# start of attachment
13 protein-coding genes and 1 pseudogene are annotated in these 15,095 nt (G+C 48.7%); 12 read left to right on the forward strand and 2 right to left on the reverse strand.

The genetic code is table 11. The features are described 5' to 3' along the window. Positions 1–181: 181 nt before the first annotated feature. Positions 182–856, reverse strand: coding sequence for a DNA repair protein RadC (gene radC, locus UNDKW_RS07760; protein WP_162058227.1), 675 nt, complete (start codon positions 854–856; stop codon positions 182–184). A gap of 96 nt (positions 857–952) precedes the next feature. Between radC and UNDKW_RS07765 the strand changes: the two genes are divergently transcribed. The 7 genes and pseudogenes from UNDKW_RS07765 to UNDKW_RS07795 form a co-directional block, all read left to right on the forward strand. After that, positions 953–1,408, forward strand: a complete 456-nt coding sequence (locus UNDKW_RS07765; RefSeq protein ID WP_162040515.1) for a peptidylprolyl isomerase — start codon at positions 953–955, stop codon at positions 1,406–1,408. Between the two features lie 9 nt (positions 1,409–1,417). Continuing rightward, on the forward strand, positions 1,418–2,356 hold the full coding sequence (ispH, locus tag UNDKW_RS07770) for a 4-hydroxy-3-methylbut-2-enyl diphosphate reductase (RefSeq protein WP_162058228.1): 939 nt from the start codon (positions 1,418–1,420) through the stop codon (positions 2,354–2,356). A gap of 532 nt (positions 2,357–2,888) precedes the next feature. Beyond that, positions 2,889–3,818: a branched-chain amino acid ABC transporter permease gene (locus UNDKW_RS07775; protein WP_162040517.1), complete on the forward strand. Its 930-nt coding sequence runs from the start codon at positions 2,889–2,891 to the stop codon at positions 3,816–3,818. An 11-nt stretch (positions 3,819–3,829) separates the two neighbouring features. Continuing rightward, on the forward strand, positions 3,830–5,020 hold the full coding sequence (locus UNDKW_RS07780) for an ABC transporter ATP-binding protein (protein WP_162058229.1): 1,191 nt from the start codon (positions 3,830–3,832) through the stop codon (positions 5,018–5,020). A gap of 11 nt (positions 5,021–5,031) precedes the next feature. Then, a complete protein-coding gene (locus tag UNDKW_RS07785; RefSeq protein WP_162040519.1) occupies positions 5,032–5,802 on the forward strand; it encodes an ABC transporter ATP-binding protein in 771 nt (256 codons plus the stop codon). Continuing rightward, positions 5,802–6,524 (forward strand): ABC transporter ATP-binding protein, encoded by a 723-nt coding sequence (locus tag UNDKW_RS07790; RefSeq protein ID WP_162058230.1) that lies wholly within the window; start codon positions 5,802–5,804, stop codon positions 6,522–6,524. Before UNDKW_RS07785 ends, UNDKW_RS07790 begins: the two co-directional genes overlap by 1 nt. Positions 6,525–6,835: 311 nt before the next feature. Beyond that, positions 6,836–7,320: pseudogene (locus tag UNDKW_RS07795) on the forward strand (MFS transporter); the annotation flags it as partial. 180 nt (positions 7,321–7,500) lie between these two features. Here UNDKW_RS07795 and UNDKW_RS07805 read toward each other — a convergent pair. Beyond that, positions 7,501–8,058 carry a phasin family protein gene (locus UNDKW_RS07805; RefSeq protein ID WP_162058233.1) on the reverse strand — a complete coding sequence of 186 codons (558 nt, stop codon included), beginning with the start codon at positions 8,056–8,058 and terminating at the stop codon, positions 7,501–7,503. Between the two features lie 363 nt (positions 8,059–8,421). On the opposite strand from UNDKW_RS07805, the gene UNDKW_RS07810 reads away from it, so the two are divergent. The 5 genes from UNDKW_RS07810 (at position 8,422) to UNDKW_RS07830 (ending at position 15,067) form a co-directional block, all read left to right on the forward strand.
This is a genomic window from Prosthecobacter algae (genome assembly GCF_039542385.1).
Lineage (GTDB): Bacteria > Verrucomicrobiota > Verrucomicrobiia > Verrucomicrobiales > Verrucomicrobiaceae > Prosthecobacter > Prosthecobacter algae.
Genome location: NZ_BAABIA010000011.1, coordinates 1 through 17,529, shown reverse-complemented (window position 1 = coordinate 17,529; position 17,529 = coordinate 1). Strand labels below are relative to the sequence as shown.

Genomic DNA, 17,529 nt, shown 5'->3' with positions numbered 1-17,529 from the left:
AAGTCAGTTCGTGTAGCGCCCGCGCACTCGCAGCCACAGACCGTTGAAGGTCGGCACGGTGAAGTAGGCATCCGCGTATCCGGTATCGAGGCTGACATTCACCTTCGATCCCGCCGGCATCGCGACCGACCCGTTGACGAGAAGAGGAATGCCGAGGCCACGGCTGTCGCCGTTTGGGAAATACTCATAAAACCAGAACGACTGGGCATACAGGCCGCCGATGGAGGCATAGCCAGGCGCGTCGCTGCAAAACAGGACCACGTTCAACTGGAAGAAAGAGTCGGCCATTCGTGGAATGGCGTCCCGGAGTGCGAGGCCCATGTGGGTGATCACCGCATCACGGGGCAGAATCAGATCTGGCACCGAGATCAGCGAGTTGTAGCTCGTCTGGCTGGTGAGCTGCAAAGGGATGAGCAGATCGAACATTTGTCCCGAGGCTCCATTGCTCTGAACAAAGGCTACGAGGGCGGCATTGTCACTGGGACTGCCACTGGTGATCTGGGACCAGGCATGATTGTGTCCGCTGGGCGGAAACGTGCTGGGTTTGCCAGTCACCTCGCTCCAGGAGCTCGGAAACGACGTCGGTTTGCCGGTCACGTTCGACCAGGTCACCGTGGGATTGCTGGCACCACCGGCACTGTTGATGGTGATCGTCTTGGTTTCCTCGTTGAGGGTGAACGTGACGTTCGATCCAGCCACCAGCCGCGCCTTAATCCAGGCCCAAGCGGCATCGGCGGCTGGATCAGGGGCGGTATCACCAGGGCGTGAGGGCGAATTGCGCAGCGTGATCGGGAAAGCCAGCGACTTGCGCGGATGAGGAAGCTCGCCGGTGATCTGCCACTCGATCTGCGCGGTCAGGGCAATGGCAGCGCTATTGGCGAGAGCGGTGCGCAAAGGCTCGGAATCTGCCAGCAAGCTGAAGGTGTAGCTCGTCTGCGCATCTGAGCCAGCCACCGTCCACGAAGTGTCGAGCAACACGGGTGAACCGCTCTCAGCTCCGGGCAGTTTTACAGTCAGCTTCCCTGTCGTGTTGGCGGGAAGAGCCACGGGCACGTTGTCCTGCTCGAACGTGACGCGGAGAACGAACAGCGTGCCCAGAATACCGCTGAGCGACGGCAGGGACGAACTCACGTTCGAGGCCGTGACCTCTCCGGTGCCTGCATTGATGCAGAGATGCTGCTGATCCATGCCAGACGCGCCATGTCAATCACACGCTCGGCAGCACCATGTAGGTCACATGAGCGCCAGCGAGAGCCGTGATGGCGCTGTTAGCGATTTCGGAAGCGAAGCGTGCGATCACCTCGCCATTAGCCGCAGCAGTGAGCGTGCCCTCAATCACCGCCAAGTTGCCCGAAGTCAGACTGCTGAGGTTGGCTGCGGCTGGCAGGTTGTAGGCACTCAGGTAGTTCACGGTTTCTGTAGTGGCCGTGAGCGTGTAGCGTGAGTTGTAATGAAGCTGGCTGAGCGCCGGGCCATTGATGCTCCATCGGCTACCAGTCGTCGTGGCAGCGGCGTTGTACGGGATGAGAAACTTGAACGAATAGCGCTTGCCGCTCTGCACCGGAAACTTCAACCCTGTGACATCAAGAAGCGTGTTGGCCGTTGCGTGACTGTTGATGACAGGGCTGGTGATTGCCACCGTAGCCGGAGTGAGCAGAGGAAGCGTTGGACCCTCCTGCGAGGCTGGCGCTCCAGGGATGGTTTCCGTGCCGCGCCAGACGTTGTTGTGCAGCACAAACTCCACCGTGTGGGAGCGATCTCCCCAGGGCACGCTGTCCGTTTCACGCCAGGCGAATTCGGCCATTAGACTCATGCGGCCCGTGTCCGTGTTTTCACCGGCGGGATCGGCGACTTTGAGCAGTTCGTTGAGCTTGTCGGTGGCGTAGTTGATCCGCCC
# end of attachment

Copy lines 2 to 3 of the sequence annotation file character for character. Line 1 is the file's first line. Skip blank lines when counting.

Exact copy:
The genetic code is table 11. The features are described 5' to 3' along the window. Positions 1–181: 181 nt before the first annotated feature. Positions 182–856, reverse strand: coding sequence for a DNA repair protein RadC (gene radC, locus UNDKW_RS07760; protein WP_162058227.1), 675 nt, complete (start codon positions 854–856; stop codon positions 182–184). A gap of 96 nt (positions 857–952) precedes the next feature. Between radC and UNDKW_RS07765 the strand changes: the two genes are divergently transcribed. The 7 genes and pseudogenes from UNDKW_RS07765 to UNDKW_RS07795 form a co-directional block, all read left to right on the forward strand. After that, positions 953–1,408, forward strand: a complete 456-nt coding sequence (locus UNDKW_RS07765; RefSeq protein ID WP_162040515.1) for a peptidylprolyl isomerase — start codon at positions 953–955, stop codon at positions 1,406–1,408. Between the two features lie 9 nt (positions 1,409–1,417). Continuing rightward, on the forward strand, positions 1,418–2,356 hold the full coding sequence (ispH, locus tag UNDKW_RS07770) for a 4-hydroxy-3-methylbut-2-enyl diphosphate reductase (RefSeq protein WP_162058228.1): 939 nt from the start codon (positions 1,418–1,420) through the stop codon (positions 2,354–2,356). A gap of 532 nt (positions 2,357–2,888) precedes the next feature. Beyond that, positions 2,889–3,818: a branched-chain amino acid ABC transporter permease gene (locus UNDKW_RS07775; protein WP_162040517.1), complete on the forward strand. Its 930-nt coding sequence runs from the start codon at positions 2,889–2,891 to the stop codon at positions 3,816–3,818. An 11-nt stretch (positions 3,819–3,829) separates the two neighbouring features. Continuing rightward, on the forward strand, positions 3,830–5,020 hold the full coding sequence (locus UNDKW_RS07780) for an ABC transporter ATP-binding protein (protein WP_162058229.1): 1,191 nt from the start codon (positions 3,830–3,832) through the stop codon (positions 5,018–5,020). A gap of 11 nt (positions 5,021–5,031) precedes the next feature. Then, a complete protein-coding gene (locus tag UNDKW_RS07785; RefSeq protein WP_162040519.1) occupies positions 5,032–5,802 on the forward strand; it encodes an ABC transporter ATP-binding protein in 771 nt (256 codons plus the stop codon). Continuing rightward, positions 5,802–6,524 (forward strand): ABC transporter ATP-binding protein, encoded by a 723-nt coding sequence (locus tag UNDKW_RS07790; RefSeq protein ID WP_162058230.1) that lies wholly within the window; start codon positions 5,802–5,804, stop codon positions 6,522–6,524. Before UNDKW_RS07785 ends, UNDKW_RS07790 begins: the two co-directional genes overlap by 1 nt. Positions 6,525–6,835: 311 nt before the next feature. Beyond that, positions 6,836–7,320: pseudogene (locus tag UNDKW_RS07795) on the forward strand (MFS transporter); the annotation flags it as partial. 180 nt (positions 7,321–7,500) lie between these two features. Here UNDKW_RS07795 and UNDKW_RS07805 read toward each other — a convergent pair. Beyond that, positions 7,501–8,058 carry a phasin family protein gene (locus UNDKW_RS07805; RefSeq protein ID WP_162058233.1) on the reverse strand — a complete coding sequence of 186 codons (558 nt, stop codon included), beginning with the start codon at positions 8,056–8,058 and terminating at the stop codon, positions 7,501–7,503. Between the two features lie 363 nt (positions 8,059–8,421). On the opposite strand from UNDKW_RS07805, the gene UNDKW_RS07810 reads away from it, so the two are divergent. The 5 genes from UNDKW_RS07810 (at position 8,422) to UNDKW_RS07830 (ending at position 15,067) form a co-directional block, all read left to right on the forward strand.
This is a genomic window from Prosthecobacter algae (genome assembly GCF_039542385.1).